Re: [textualcriticism] P75 Jn 14.14 "ask me" or "ask"
- Dear all,Since a few week, I try to get an answer from the Vaticanus library, to know if there is any possibility to get digital images of P75. No answer at that moment, even if I am in link with a colleague there...If somebody has a better result, I am interested to hear about it!Claire Clivaz (University of Lausanne, CH)Le 4 nov. 2010 à 21:48, Edward Andrews a écrit :Dear Group:
Can anyone tell me if P75 has missing space where "me" would be.
εαν τι αιτησητε [με εν τω ο]νοματι μου τουτο ποιησω
εαν τι αιτησητε [..................]νοματι μου τουτο ποιησω
Does P75 have the missing space that would equal the appropriate letters? I have been unable to locate an image of P75 online. If anyone has a copy, could please you enlarge that section, take a picture of it, and email it to me. Comfort has stated that the "me" is not there, but of course more than "me" is not there, and he further says that the space where it should be, is equal to the letters needed. Therefore, unlike Metzger, he counts it as a witness for "ask me."
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Much thanks. While I do not have the actual manuscript, just this image, it seems that the required amount of letters that are missing, would fill that gap. It seems, even if you left "me" με out, you would be short. From what you have below, there are twelve letters missing.
Comforts The Text of the Earliest New Testament Manuscripts shows it like this:
εν τω υιω 14 εαν τι αιτ[ησητ]ε [με εν τω ο]ν̣ομα
τι μου τουτο ποιησ[ω] 15 [εαν] [αγαπατε] μ̣ε τας
It would seem that he is suggesting the the epsilon in "you ask" αιτ[ησητ]ε is there. Is it possible that that little tip about a quarter of the way through the gap has enough of an epsilon to claim its presence? Or did it have it at one time?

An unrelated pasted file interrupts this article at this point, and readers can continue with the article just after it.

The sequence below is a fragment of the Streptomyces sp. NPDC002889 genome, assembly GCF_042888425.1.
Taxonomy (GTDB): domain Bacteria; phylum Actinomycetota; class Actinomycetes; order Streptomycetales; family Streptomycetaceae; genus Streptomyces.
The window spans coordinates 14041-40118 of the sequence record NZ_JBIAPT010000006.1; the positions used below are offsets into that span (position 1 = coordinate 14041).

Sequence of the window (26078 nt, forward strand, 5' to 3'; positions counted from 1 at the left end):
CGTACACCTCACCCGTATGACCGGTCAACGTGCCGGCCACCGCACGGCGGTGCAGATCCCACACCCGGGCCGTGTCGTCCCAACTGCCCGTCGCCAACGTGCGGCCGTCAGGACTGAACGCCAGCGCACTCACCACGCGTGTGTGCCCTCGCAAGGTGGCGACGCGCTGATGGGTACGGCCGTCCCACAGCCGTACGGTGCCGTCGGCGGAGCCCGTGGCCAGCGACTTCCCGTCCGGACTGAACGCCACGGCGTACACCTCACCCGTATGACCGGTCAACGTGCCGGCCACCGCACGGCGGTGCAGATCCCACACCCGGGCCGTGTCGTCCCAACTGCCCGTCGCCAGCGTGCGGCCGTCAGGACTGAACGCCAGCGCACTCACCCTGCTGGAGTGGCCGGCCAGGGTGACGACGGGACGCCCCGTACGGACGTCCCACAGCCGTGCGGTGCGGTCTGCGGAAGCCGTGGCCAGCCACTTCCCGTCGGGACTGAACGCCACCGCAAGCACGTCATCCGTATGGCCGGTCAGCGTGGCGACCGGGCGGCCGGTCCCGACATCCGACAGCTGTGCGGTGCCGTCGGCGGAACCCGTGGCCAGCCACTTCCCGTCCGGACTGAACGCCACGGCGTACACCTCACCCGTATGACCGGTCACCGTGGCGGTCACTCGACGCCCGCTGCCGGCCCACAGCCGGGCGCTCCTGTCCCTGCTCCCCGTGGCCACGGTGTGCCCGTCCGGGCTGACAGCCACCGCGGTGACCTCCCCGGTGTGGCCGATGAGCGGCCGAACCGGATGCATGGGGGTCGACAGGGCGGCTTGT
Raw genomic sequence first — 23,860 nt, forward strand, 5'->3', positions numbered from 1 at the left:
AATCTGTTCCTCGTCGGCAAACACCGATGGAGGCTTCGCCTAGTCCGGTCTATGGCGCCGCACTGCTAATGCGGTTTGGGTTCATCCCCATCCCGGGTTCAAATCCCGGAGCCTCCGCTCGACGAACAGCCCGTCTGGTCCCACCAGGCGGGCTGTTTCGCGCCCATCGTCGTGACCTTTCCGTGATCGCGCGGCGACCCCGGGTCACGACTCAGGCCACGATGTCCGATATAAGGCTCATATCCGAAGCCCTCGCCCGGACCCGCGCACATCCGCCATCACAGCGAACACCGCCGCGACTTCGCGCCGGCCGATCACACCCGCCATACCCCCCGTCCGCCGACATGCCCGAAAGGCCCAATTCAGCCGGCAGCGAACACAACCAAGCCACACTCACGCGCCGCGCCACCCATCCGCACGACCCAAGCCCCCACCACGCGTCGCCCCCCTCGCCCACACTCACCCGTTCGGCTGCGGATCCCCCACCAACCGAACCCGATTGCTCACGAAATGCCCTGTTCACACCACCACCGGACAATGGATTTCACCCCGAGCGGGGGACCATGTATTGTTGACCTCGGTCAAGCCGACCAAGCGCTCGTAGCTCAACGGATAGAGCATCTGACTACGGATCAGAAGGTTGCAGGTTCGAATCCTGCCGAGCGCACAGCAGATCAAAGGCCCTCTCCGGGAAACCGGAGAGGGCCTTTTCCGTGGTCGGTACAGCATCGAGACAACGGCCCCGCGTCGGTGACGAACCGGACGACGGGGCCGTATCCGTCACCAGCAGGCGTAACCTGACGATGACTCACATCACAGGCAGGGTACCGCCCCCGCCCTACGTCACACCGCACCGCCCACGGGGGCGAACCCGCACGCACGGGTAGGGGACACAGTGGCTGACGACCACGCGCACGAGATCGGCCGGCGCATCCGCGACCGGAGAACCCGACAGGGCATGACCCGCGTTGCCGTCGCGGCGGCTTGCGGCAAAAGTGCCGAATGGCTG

"As we studied these manuscripts and photographs, we always compared our work with that found in the editio princeps (noted with an asterisk * in the bibliography for each manuscript) and other published transcriptions. In the process of doing this work, we often trusted the judgment of the original editors with respect to their readings of broken letters along the margins of manuscripts inasmuch as manuscripts often break off along the edges in the process of handling them or mounting them. Thus, a manuscript in its present condition may not preserve the lettering the first editors saw. Our transcriptions, therefore, should reflect the most pristine condition of the text and not the condition of the text as it presently stands in storage. A photograph taken soon after the time of discovery usually provides documentation of the most pristine form. Often when this photograph is compared to a manuscript in its present “museum” form, it is manifest that certain fragments of the manuscript have been lost over time."
Philip Wesley Comfort and David P. Barrett, The Text of the Earliest New Testament Greek Manuscripts, A corrected, enlarged ed. of The complete text of the earliest New Testament manuscripts (Wheaton, Ill.: Tyndale House, 2001), 19.
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